To be completely honest, I wasn’t sure what to do about it. They had already stretched, so it’s not like you can un-stretch them! After moving them under the lights and stewing over it for a day, I decided to just pull out those super tall ones and immediately planted a new seed in the same soil block. Not sure if that will work or not! These took less than a week to grow on the heat mat, so I’m hoping I still have time to sprout some new ones in their place.

Now they’re under the lights, which I have as close to them as possible (my trays are on wood blocks to raise them even closer) and… several of them have stretched out tall again. Sigh. I’m telling myself that they’re not as tall as those first ones. It could be a lie. The peppers are actually behaving better—they’re only slightly stretched. Say, 1 inch instead of 3 inches.

So much to learn with these seedlings!

Meanwhile, on a happier note, I got 2 trays of pansies potted up to bigger containers, and so far they are looking really happy and growing even bigger. Yay! My last tray and a half were still all quite a bit smaller—I’m wondering if they are the violas?—so I’m going to wait to pot them on to the next size up.

Note to self: I need to buy more pots to put all these babies in! Oh, and also—more plant tags! (The popsicle sticks I used all molded/rotted. Oops. Back to plastic, I suppose!)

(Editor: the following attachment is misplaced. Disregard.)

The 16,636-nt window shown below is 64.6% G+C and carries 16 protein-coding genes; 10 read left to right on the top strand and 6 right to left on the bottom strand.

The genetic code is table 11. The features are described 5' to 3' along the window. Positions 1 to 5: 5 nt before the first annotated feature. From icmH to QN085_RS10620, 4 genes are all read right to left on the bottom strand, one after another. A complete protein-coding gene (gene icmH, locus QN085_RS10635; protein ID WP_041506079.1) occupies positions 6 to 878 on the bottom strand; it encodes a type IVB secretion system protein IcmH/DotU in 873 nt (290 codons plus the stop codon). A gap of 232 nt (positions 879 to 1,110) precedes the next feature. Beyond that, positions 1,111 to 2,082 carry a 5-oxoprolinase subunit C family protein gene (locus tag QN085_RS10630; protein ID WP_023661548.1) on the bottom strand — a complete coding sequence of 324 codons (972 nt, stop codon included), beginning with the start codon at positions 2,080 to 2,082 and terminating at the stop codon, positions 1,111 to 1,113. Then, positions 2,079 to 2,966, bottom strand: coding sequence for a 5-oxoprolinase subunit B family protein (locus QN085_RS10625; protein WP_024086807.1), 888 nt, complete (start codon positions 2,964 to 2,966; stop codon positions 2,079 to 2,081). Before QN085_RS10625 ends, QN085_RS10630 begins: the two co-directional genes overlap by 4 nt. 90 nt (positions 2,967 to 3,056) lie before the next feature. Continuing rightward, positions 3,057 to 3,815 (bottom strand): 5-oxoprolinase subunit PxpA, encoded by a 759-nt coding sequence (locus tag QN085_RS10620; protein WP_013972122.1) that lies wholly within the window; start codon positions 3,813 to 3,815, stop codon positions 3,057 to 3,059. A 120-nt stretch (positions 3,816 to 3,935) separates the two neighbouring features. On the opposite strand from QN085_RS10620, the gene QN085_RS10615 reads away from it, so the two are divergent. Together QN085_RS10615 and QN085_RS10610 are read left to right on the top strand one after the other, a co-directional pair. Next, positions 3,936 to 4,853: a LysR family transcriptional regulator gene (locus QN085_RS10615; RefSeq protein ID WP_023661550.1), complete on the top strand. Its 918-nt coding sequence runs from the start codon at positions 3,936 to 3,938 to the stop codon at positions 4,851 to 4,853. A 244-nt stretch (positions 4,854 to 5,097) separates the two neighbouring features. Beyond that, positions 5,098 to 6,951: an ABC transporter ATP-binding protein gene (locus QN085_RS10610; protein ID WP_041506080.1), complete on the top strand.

I want to start hardening off the bigger pansies this week. It would be very helpful for them to continue growing outside, as it would free up space inside under my grow lights. That’s precious real estate right now!

Finally, the snapdragons I started are still very small and few in number, but I noticed yesterday that many of them have started to grow a set of true leaves. That’s very good! Last year my snaps stalled out completely for almost a month. These have at least made visible progress each week—seed leaves growing bigger, etc.—so I’m hopeful they will continue on. Last year a grand total of 5 seed-grown snaps made it out into the garden, and it was July before they were big enough, mind you. July! That’s way too late for the likes of them! So I am hopeful that these will be ready to plant out in a month or less.

The carnations are in the same boat—true leaves just coming.

This Week’s Accelerated Learning Opportunity

We had a really nice spring day last week, that I unfortunately spent inside working feverishly on a marketing project: homemade seed packets as giveaways for a local business conference I attended. I made 60 of them! I’m proud of me. They were asking for 100 to put in the goodie bags given to each attendee, but at last count right around 55 people attended. For the win!

It was a fantastic learning experience for me. That’s business-speak for “I made tons of mistakes!” I really did, though.

Mistake #1: printing off the seed packet templates instead of just ordering some plain small envelopes and being done with it! Even with a paper trimmer, it took a really long time to cut out and glue together 60 seed packets. Especially because I wanted them to look cute, so I had extra papers I glued on, plus the seed-starting instructions. So much cutting and gluing! What a waste of time! They can’t be THAT expensive to just buy. See how much I am learning?

Mistake #2: I printed them off onto beautiful, medium blue paper…which made my information on the front of the seed packet hard to read. Not much I could do about that one after the fact.